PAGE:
1,100 feet above the canyon floor isn’t the best place for a photo shoot.
Try telling that to Kat Mietchen.
Gripping a thick metal chain with everything I had, I was trying to lower myself down from a ledge. We were on the decent of Angel’s Landing in Zion National Park and to say I was a little nervous and incredibly overmatched would be an understatement. We had just hiked over 2.5 miles through a series of switchbacks that would drop a llama and I was pooped.
It probably didn’t help that my fitness level was a notch below “morbidly obese” and I was hungover. The 1,900 foot gain in elevation was a beast and the sheer drop offs on both sides made me question both my sanity and love of the outdoors.
But there I was. Feet struggling to find a hold, arms shaking on the chain and Kat asking me to look up and say, “Cheese!!”
Instead of being a good sport, I elected to snap back and snarl, “I’m just trying to get down.”
Famous last words. And I’ve been paying for those six little words for a very long time.
Little did I know as we made our way back to her husband’s truck that my then girlfriend/now wife, and two of my best friends endlessly mocked me as I limped down the mountain. Instead of celebrating a summit of one of America’s greatest hikes, I was the butt of a joke as Kat and Erin laughed hysterically at me.
It still hurts.
Fortunately, I have something called gumption and grit. I have forgiven but never forgotten their insults and determined the best way to forget this injustice is to climb to the top of Angel’s Landing with a stiff upper lip. Or at least with minimum amount of complaining.
My first shot at redemption fell short when Matt and our pal, Gwyn (Raskin New Friend of the Year 2011) Fisher turned back after reaching a patch of snow and ice. It was February of 2012 and we were about 100 yards from summiting Angel’s Landing. Gwyn and I were inching our way along a sheer rock face, pulling ourselves up when the footing became slick-as-snot. In my humble estimation, I had bravely gotten to Scout Lookout and attacked the last half-mile. I wanted nothing more than to get to the top of this God damn mountain but a simple glance from Gwyn said it all—we were turning around.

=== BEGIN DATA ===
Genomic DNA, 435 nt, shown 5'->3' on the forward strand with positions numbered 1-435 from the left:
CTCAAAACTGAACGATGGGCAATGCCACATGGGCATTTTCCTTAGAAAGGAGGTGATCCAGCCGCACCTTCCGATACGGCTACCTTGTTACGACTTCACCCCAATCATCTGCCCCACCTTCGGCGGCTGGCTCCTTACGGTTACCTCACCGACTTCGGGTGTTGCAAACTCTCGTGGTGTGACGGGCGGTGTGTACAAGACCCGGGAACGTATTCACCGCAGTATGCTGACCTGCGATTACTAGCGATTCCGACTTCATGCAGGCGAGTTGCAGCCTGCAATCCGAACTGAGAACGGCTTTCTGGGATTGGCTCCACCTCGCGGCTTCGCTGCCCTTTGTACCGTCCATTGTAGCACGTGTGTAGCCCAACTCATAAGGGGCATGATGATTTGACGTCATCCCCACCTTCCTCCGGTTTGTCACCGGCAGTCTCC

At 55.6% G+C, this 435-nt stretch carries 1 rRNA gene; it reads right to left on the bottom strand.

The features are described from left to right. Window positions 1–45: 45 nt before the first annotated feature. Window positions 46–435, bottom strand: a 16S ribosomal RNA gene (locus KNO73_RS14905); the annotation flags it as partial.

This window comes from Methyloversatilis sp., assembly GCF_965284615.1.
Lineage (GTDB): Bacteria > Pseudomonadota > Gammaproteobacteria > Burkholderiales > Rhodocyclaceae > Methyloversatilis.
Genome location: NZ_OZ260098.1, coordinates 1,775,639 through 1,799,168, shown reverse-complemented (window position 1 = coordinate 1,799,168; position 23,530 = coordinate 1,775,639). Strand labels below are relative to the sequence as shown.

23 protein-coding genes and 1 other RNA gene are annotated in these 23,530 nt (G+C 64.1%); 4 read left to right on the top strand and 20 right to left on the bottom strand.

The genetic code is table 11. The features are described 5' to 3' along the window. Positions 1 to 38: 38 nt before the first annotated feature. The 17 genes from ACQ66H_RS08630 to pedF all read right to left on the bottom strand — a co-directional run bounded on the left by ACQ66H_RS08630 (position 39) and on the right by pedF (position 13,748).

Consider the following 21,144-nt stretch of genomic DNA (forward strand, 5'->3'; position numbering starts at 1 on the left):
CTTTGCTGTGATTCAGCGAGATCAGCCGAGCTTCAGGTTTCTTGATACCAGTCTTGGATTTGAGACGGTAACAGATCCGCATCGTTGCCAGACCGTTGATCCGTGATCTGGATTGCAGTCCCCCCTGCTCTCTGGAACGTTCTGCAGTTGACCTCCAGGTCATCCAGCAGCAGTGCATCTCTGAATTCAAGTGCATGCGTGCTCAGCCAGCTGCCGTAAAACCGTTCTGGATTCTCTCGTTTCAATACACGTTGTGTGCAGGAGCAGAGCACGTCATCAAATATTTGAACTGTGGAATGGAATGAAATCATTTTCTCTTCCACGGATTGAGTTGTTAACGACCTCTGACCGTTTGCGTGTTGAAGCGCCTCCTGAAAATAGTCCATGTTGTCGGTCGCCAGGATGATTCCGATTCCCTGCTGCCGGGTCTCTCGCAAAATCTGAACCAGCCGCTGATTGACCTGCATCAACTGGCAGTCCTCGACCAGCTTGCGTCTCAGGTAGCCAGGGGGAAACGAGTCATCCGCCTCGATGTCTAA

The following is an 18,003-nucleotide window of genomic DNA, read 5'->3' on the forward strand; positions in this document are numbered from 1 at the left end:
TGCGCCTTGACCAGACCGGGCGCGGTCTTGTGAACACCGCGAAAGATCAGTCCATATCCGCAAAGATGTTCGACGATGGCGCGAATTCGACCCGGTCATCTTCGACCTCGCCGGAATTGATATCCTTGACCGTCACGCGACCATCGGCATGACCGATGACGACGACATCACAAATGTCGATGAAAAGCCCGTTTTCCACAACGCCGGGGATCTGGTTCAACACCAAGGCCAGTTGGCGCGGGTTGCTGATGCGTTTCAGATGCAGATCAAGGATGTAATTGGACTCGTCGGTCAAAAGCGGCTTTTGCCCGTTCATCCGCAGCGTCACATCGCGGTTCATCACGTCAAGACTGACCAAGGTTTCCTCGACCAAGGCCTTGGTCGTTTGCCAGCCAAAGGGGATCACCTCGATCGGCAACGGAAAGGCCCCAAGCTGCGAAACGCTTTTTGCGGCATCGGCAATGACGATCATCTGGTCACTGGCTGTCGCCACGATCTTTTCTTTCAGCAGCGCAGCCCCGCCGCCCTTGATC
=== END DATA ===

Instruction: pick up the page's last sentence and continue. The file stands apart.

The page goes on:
It wasn’t until last weekend that I had another shot at glory.
Erin and I hit the trail early on Saturday morning. The October sky was beautiful against the sheer, red rocks as we started up the trail. The Virgin River was full and the vegetation was lush as we started our ascent. The trail to the top is actually really well-maintained and we were flying up the hill. Even though I was huffing and puffing, I felt good. It was much better than the last two times I made the trip.
It took us about 90-minutes to get to the signature series of switchbacks—Walter’s Wiggles. It’s 23 of the most my-calves-are-protesting-like-a-mofo vertical climb with a payoff unlike anything in the park. Even though the views are stunning as you look throughout the canyon, it was crowded—really crowded. There was probably 200+ folks milling around and the trail to the top of Angel’s Landing had a queue like a Soviet market.
We caught our breath for a moment and started the last half mile. To get to the top, you have to inch along the side of the narrow trail with only the confidence of your legs and the chains drilled into the soft sandstone to help you along.
It quickly became a logjam.
The congestion at Scout Lookout was a fraction of the problem when you’re fighting for real estate a thousand feet in the air. While most hikers understood the gravitas of the situation, it was the rare couple of folks who fought for position that made my third attempt a nightmare.
After climbing through the mosh pit for approximately a third of the climb, we decided that we have had enough. Common sense and a desire to avoid being knocked off the mountain was enough and we made our way back down.
It’s curious that if you want to hike the Narrows from the top down, you need a permit. But if you want to play roller derby on Angel’s Landing all you need is a pair of flip-flops and no regard for other people’s safety. I was surprised that there wasn’t a single park ranger throughout the entire hike and bodies weren’t falling like lemmings the entire time.
With that said, the hike was remarkable. Even though I haven’t had my “return with honor” moment, this was by far the best attempt at Angel’s Landing to date. My knees buckled and swayed on the way down but the beers at Zion Brewery made everything worthwhile. And the fact that we safely made it back to have beers is the most important thing of all.
I doubt the stigma of “I’m just trying to get down” will ever fade but I’m happy we made another trip to Zion. It’s without a doubt my favorite National Park in Utah.